College is basically a bunch of rooms where you sit for roughly two
thousand hours and try to memorize things. The two thousand hours
are spread out over four years; you spend the rest of the time
sleeping and trying to get dates.
Basically, you learn two kinds of things in college:
* Things you will need to know in later life (two hours):
These include how to make collect telephone calls and get beer and
crepe-paper stains out of your pajamas.
* Things you will not need to know in later life (1,998 hours):
These are the things you learn in classes whose names end in -ology,
-osophy, -istry, -ics, and so on. The idea is, you memorize these
things, then write them down in little exam books, then forget them.
If you fail to forget them, you become a professor and have to stay
in college for the rest of your life.
It's very difficult to forget everything. For example, when I was in
college, I had to memorize -- don't ask me why -- the names of three
metaphysical poets other than John Donne. I have managed to forget
one of them, but I still remember that the other two were named
Vaughan and Crashaw. Sometimes, when I'm trying to remember
something important like whether my wife told me to get tuna packed
in oil or tuna packed in water, Vaughan and Crashaw just pop up in my
mind, right there in the supermarket. It's a terrible waste of brain
After you've been in college for a year or so, you're supposed to
choose a major, which is the subject you intend to memorize and
forget the most things about. Here is a very important piece of
advice: Be sure to choose a major that does not involve Known Facts
and Right Answers.
This means you must *not* major in mathematics, physics, biology, or
chemistry, because these subjects involve actual facts. If, for
example, you major in mathematics, you're going to wander into class
one day and the professor will say: "Define the cosine integer of the
quadrant of a rhomboid binary axis, and extrapolate your result to
five significant vertices." If you don't come up with *exactly* the
answer the professor has in mind, you fail. The same is true of
chemistry: if you write in your exam book that carbon and hydrogen
combine to form oak, your professor will flunk you. He wants you to
come up with the same answer he and all the other chemists have
agreed on. Scientists are extremely snotty about this.
So you should major in subjects like English, philosophy, psychology,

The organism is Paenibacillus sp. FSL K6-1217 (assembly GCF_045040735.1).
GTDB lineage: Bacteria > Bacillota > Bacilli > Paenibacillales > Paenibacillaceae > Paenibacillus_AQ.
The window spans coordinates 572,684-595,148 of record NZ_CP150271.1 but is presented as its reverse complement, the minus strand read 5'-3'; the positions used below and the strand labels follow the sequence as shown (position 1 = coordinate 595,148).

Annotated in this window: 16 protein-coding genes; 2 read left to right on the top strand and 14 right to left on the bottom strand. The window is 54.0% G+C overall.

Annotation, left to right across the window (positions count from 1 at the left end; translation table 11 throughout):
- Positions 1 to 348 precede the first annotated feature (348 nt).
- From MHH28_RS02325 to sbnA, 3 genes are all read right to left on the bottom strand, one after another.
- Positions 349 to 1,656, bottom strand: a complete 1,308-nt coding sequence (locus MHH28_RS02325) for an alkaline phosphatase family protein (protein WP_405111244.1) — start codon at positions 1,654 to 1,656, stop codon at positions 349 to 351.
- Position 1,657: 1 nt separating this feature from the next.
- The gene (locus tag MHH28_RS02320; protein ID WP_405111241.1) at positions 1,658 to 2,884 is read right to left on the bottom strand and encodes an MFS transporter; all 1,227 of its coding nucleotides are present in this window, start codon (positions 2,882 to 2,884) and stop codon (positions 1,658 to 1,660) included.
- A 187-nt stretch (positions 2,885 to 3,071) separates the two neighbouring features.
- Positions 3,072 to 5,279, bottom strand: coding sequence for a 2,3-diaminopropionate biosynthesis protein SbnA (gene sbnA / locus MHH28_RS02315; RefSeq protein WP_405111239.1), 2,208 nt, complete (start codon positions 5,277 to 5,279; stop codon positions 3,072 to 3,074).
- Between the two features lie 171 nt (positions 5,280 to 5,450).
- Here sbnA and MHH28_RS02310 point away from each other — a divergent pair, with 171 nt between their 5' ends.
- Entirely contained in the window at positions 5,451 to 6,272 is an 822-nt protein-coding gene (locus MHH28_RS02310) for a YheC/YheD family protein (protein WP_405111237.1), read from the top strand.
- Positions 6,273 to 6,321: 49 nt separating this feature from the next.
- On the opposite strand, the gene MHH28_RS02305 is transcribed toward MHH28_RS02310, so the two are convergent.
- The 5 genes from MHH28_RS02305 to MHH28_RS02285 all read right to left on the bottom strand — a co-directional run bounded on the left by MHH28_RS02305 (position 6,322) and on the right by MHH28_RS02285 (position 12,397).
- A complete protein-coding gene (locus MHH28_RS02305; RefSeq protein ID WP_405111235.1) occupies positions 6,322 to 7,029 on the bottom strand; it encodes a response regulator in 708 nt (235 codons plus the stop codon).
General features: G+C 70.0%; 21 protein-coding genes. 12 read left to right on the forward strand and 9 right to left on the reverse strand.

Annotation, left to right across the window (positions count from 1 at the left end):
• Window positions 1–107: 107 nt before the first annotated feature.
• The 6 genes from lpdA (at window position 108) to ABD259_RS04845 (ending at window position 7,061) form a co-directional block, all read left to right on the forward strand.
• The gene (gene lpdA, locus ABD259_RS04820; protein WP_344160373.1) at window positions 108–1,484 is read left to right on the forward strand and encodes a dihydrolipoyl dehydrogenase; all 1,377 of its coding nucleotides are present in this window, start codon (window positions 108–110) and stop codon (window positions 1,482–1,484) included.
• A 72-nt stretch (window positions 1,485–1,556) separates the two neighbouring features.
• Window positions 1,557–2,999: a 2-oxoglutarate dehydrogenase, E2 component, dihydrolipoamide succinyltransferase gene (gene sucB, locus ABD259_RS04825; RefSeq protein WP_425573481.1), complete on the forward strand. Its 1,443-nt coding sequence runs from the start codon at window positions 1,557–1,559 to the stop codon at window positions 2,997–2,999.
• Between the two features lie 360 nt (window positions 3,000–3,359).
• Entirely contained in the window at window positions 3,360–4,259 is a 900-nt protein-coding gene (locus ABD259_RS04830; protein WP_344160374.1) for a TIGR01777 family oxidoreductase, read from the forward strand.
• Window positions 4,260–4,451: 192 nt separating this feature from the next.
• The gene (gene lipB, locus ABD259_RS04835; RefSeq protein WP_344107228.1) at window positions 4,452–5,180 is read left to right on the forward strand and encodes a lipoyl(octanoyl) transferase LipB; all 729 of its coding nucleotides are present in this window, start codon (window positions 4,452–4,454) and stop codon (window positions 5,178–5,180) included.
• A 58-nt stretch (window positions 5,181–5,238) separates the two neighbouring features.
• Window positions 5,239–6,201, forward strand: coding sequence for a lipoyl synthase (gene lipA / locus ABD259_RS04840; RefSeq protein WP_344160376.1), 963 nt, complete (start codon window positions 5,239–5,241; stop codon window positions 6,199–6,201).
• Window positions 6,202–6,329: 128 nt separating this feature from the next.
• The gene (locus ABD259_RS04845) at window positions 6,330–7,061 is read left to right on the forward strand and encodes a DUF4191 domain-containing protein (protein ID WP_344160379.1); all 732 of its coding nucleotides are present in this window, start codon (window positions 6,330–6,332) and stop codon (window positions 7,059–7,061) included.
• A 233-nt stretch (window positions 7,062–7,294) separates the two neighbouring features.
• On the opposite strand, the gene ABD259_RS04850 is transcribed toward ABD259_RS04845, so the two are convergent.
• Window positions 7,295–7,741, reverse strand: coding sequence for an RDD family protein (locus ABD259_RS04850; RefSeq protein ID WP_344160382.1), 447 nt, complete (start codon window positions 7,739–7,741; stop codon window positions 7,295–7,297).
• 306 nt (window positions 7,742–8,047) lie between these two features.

and sociology -- subjects in which nobody really understands what
anybody else is talking about, and which involve virtually no actual
facts. I attended classes in all these subjects, so I'll give you a
quick overview of each:
ENGLISH: This involves writing papers about long books you have read
little snippets of just before class. Here is a tip on how to get
good grades on your English papers: Never say anything about a book
that anybody with any common sense would say. For example, suppose
you are studying Moby-Dick. Anybody with any common sense would say
that Moby-Dick is a big white whale, since the characters in the book
refer to it as a big white whale roughly eleven thousand times. So
in *your* paper, *you* say Moby-Dick is actually the Republic of
Ireland. Your professor, who is sick to death of reading papers and
never liked Moby-Dick anyway, will think you are enormously creative.
If you can regularly come up with lunatic interpretations of simple
stories, you should major in English.
PHILOSOPHY: Basically, this involves sitting in a room and deciding
there is no such thing as reality and then going to lunch. You should
major in philosophy if you plan to take a lot of drugs.
PSYCHOLOGY: This involves talking about rats and dreams.
Psychologists are *obsessed* with rats and dreams. I once spent an
entire semester training a rat to punch little buttons in a certain
sequence, then training my roommate to do the same thing. The rat
learned much faster. My roommate is now a doctor. If you like rats
or dreams, and above all, if you dream about rats, you should major
SOCIOLOGY: For sheer lack of intelligibility, sociology is far and
away the number one subject. I sat through hundreds of hours of
sociology courses, and read gobs of sociology writing, and I never
once heard or read a coherent statement. This is because
sociologists want to be considered scientists, so they spend most of
their time translating simple, obvious observations into
scientific-sounding code. If you plan to major in sociology, you'll
have to learn to do the same thing. For example, suppose you have
observed that children cry when they fall down. You should write:
"Methodological observation of the sociometrical behavior tendencies
of prematurated isolates indicates that a causal relationship exists
between groundward tropism and lachrimatory, or 'crying,' behavior
forms." If you can keep this up for fifty or sixty pages, you will
get a large government grant.